88% of Irish SME food companies expect revenue growth in 2020 – Love Irish Food/PwC Irish Food Barometer new research
PwC and Love Irish Food research reveals optimism among Irish SME food companies despite sectoral challenges
Irish SME food companies are optimistic about the growth prospects for their own businesses, but are less certain about the future performance of the economy. With the vast majority focusing on the home market for growth, expansion into export markets is an area for potential development.
Business growth is set to continue into 2020, but softening expected in the Irish economy.
Very few Irish food companies (6%) expect to achieve price increases in current trading conditions indicating that margin improvements will be derived from advances in technology and operational efficiencies.
Sustainability is high on the agenda.
These are some of the key findings from the 2019 SME Irish Food Barometer, new research carried out by PwC and Love Irish Food launched today taking the pulse on business confidence, growth opportunities and challenges facing Irish SME food companies.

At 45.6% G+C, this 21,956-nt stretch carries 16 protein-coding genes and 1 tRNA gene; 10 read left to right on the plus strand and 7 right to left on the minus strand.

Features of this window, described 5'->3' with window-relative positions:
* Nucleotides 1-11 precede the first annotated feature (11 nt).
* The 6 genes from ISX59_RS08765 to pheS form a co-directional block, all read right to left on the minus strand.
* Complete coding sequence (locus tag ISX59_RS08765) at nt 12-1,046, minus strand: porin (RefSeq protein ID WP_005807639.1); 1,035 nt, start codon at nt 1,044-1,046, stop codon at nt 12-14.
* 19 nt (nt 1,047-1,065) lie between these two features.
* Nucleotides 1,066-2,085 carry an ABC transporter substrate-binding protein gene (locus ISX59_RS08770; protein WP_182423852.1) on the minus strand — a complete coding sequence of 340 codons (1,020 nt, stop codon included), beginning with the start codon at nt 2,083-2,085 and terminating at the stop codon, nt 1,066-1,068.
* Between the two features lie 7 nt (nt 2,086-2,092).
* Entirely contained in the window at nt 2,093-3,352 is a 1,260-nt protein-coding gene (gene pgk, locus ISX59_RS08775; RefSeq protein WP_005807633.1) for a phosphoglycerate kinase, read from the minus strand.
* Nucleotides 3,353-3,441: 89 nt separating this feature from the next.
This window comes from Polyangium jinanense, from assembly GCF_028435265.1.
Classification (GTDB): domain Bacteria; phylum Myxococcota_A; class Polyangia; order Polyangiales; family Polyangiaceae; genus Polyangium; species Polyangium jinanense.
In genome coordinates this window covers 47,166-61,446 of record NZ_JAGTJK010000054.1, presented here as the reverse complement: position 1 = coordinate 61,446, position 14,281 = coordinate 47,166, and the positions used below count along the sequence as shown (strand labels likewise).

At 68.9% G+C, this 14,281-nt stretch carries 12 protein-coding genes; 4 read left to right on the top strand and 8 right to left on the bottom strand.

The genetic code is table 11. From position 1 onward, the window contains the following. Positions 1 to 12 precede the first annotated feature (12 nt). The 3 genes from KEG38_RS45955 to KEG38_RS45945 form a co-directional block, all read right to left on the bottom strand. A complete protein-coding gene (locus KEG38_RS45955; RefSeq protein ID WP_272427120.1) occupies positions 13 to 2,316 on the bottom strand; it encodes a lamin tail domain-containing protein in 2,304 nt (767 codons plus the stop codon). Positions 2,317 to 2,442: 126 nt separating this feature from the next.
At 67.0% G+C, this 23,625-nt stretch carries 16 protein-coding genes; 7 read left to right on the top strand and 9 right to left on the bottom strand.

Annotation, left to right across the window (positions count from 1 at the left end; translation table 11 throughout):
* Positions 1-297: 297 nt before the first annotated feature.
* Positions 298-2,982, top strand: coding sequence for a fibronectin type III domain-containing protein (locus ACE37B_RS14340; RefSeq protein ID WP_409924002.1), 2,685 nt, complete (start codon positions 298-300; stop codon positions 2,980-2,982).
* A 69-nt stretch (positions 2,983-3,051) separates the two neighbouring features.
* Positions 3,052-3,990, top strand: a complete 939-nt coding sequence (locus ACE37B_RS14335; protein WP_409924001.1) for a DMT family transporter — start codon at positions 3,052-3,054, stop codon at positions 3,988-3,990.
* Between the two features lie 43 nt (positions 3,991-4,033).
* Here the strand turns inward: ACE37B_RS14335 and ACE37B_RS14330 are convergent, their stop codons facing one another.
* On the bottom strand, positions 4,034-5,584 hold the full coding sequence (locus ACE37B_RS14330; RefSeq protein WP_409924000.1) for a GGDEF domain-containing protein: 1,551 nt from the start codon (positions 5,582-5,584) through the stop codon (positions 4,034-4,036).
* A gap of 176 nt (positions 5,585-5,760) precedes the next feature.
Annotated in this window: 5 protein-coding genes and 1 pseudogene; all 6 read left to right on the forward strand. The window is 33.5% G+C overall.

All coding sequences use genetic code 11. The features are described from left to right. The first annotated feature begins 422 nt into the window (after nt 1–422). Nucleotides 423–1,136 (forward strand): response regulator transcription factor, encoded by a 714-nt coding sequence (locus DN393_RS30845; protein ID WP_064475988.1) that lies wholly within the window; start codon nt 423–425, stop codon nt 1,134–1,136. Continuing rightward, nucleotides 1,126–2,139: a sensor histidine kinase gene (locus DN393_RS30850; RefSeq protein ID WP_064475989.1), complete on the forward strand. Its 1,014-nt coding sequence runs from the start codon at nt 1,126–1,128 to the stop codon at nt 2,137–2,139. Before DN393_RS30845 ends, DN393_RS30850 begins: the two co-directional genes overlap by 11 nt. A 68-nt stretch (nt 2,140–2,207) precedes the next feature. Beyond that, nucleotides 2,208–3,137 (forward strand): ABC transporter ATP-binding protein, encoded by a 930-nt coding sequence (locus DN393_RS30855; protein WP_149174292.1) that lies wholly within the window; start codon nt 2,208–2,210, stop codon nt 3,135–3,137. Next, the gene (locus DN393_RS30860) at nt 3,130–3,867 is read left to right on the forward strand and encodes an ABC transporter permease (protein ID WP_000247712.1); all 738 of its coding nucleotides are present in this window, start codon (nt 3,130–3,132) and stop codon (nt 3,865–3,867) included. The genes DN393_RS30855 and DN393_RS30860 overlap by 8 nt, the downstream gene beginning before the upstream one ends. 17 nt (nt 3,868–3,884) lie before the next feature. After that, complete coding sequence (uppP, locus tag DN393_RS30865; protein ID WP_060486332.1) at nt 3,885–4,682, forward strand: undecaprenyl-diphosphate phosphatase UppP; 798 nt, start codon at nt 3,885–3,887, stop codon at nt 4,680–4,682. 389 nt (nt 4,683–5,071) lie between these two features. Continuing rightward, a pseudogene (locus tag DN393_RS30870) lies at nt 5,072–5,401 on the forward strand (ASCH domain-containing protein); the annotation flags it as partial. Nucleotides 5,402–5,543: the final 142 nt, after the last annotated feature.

Optimistic about business growth
Showing they are confident about the factors within their control, over eight out of ten (88%) Irish food companies expect revenue growth in the year ahead, of which a third (34%) expect this revenue growth to be in excess of 10%.
Most of this growth is expected to be organic (rather than from external factors such as a merger or acquisition), with the key drivers being new product development and growth of exports in addition to operational efficiencies.
This optimism is reflected when it comes to projected capital expenditure. Almost all respondents (96%) confirmed that they are planning some form of capital investment in 2020 in order to develop their business. One in ten (10%) said that this would be in excess of €3 million.
However, just 16% are of the view that economic growth in Ireland will improve in the year ahead, 50% say it will remain unchanged and 34% say it will decline. As a small open economy, this is not surprising given external uncertainties and a softening in European and global growth.